Live After Quit

. ‘No Place to Call Home: The Fight for Dignity of Disabled Palestinians in Gaza’.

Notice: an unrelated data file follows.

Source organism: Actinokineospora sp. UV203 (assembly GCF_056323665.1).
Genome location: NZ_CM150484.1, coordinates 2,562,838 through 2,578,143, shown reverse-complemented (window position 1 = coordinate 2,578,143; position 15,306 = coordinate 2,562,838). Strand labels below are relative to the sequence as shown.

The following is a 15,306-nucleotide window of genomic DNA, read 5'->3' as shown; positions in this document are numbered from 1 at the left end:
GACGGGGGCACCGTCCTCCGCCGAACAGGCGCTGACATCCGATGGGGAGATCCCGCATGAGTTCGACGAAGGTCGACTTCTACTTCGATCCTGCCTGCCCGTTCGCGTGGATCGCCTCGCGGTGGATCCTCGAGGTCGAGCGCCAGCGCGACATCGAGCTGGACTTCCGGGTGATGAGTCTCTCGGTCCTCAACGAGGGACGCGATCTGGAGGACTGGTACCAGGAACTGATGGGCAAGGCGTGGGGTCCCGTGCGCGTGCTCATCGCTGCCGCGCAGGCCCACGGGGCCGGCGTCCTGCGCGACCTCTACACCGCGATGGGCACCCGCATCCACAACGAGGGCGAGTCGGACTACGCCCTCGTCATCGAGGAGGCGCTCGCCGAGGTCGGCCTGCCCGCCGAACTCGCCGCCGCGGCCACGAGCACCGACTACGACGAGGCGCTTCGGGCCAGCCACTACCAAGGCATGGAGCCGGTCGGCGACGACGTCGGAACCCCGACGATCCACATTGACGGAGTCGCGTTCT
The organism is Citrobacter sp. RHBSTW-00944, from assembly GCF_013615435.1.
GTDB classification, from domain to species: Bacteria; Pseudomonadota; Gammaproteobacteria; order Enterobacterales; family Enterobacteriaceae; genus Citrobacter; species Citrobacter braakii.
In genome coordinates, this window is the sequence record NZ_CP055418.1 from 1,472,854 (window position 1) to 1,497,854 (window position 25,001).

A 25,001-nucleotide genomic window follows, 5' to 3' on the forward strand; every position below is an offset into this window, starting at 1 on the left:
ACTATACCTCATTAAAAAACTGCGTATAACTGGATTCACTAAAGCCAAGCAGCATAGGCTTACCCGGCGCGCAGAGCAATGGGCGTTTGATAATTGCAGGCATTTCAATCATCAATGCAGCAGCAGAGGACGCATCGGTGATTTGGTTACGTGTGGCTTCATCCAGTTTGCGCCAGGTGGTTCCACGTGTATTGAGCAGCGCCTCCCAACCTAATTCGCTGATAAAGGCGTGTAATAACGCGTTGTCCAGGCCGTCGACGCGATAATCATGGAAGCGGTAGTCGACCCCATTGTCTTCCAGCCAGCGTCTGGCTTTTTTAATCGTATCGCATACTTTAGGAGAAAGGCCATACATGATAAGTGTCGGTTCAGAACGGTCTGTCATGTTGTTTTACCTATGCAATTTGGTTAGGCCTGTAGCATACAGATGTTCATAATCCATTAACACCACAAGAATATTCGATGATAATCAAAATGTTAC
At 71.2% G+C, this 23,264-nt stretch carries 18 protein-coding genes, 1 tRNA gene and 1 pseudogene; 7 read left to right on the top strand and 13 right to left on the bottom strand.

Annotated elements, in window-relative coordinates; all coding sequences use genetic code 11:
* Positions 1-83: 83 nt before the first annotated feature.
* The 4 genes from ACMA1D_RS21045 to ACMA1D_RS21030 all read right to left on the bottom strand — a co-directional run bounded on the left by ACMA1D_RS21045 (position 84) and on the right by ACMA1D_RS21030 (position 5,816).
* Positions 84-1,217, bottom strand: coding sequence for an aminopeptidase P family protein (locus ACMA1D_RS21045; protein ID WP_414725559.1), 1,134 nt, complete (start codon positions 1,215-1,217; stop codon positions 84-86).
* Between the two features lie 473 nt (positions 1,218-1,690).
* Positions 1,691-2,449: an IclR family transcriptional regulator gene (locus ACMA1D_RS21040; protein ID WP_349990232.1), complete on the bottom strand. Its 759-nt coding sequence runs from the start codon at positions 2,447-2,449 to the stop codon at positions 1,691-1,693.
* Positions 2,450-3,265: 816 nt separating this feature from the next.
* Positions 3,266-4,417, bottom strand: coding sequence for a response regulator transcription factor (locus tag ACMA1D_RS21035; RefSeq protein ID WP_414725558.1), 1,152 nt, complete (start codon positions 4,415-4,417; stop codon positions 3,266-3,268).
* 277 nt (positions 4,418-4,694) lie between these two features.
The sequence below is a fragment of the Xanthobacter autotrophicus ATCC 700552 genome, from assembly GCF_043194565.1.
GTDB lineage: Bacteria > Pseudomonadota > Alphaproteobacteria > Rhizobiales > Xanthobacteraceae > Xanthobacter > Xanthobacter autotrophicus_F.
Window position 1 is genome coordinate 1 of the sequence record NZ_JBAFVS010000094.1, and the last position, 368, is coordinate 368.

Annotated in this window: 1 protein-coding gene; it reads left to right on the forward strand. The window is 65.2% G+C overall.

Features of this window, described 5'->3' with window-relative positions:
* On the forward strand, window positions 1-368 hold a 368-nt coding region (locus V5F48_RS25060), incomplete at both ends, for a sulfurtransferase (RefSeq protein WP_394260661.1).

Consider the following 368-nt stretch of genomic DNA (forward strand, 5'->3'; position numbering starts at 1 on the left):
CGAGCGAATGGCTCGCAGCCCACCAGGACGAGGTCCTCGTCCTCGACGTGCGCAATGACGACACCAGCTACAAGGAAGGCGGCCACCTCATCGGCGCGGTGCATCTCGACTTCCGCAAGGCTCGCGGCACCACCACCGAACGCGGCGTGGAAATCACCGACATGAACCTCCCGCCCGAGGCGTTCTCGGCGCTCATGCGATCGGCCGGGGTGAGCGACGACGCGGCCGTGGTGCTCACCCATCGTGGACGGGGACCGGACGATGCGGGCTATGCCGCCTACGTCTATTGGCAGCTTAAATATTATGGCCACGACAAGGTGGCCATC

With a population of 1.9 million, Gaza is a densely populated coastal strip located on the Mediterranean Sea in the Middle East. It is also an area plagued by a complex ongoing conflict between Israel and the Palestinian people, resulting in severe political, economic and social instability and poverty. Shockingly, amongst this already vulnerable group of people, the disabled face the most precarious of circumstances. The 2018 Palestinian disability survey reported that in 376 of the 530 participating households, at least one member had some kind of disability. This represented nearly half of the population included in the study. The survey also found that two-thirds of these disabled households were living in poverty, meaning that the disabled were approximately 2.5 times more likely to be living below the poverty line compared to the average household in Gaza. Inability to access necessary education, healthcare, housing, employment and public transportation have had devastating consequences for Gazans living with disabilities. Many are lacking in basic services and assistance, leading to high levels of mental and physical distress among this group. Education services provided at both primary and secondary school levels are severely limited, with almost 40% of the disabled population not attending either. Many of those enrolled in school experience limited educational outcomes due to a lack of necessary accommodations, such as specialized transportation or classroom aides. This lack of access leads to a further exacerbation of the overall, already problematic poverty rates among the disabled. The lack of appropriate healthcare is another major issue presented by these conditions. Pregnant women and newborns with disabilities are not receiving the support they need, such as specialized birth-services, equipment and medications. Moreover, as the majority of disabled households are already living in poverty, the lack of free public healthcare can be prohibitively expensive, and in some cases, not even accessible. Unfortunately, these issues are further compounded by entrenched social stigma around disabilities in Gaza. Unfortunately, many disabled Palestinians are not only denied life necessities, but often experience immense social exclusion and discrimination from their families and wider communities. Consequently, they are at higher risk of being subjected to abuse and may not be able to access important support infrastructure if needed. All in all, the disabled in Gaza are facing some of the most severe human rights abuses in the world. This is a population that is increasingly looked upon with contempt and suspicion, and is largely deprived of the basic human necessities. A population that is struggling despairingly to survive in an incredibly hostile and repressive political and socioeconomic environment. Until and unless the underlying root causes of these issues are addressed and accessible provisions are put in place, this population of disabled Palestinians in Gaza will continue to suffer.